• Translational bridging provides translation between the formats and transit principles of different media types (usually Ethernet and Token Ring).
    • Source-route transparent bridging combines the algorithms of transparent bridging and source-route bridging to enable communication in mixed Ethernet/Token Ring environments.
  • 21. Bridges & Switches
    • Upper-layer protocol transparency is a primary advantage of both bridging and switching
    • Bridges are capable of filtering frames based on any Layer 2 fields
    • Divide large networks into self-contained units
  • 22. Bridges & Switches
    • Bridges are generally used to segment a LAN into a couple of smaller segments.
    • Switches are generally used to segment a large LAN into many smaller segments.
    • Bridges generally have only a few ports for LAN connectivity, whereas switches generally have many.
    • Switches can also be used to connect LANs with different media—for example, a 10-Mbps Ethernet LAN and a 100-Mbps Ethernet LAN can be connected using a switch.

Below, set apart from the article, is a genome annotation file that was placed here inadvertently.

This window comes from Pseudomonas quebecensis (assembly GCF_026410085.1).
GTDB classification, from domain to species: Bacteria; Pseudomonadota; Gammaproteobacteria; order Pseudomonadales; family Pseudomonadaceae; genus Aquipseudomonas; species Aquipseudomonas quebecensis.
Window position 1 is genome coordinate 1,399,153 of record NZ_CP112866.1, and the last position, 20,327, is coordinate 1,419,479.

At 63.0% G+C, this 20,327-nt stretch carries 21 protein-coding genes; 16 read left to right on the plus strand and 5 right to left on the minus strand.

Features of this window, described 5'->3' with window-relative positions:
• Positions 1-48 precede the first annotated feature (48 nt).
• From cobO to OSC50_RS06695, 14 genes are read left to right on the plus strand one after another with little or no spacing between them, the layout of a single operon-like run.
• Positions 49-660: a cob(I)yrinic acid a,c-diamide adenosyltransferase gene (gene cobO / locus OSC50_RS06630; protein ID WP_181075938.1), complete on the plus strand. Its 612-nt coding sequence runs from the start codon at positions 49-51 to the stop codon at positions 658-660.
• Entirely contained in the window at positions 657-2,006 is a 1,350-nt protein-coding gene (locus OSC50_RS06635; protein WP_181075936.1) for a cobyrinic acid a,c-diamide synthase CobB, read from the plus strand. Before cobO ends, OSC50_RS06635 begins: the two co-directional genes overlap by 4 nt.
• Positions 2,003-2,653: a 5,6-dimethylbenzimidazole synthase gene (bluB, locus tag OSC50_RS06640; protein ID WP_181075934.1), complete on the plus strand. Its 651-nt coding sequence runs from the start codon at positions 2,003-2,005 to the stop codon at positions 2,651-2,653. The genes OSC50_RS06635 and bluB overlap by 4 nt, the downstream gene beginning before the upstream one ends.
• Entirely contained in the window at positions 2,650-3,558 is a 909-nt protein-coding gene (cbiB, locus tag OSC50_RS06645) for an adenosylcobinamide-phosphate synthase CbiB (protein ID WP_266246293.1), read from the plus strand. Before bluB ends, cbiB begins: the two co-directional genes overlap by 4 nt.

• Some switches support cut-through switching, which reduces latency and delays in the network
    • Bridges support only store-and-forward traffic switching.
    • Switches reduce collisions on network segments because they provide dedicated bandwidth to each network segment.
  • 23. Routers
    • A router is a computer networking device that forwards data packets across a network toward their destinations, through a process known as routing.
    • Routing occurs at layer 3 (the Network layer e.g. IP) of the OSI seven-layer protocol stack.
    • A router acts as a junction between two or more networks to transfer data packets among them.
    • A router is different from a switch.
    • A switch connects devices to form a Local area network (LAN).
  • 24. Routers
    • A router connects the Internet Service Provider's (ISP) network to a LAN
    • The switch connects devices together to form the LAN.
    • Sometimes the switch and the router are combined together in one single package sold as a multiple port router.
    • In order to route packets, a router communicates with other routers using routing protocols and using this information creates and maintains a routing table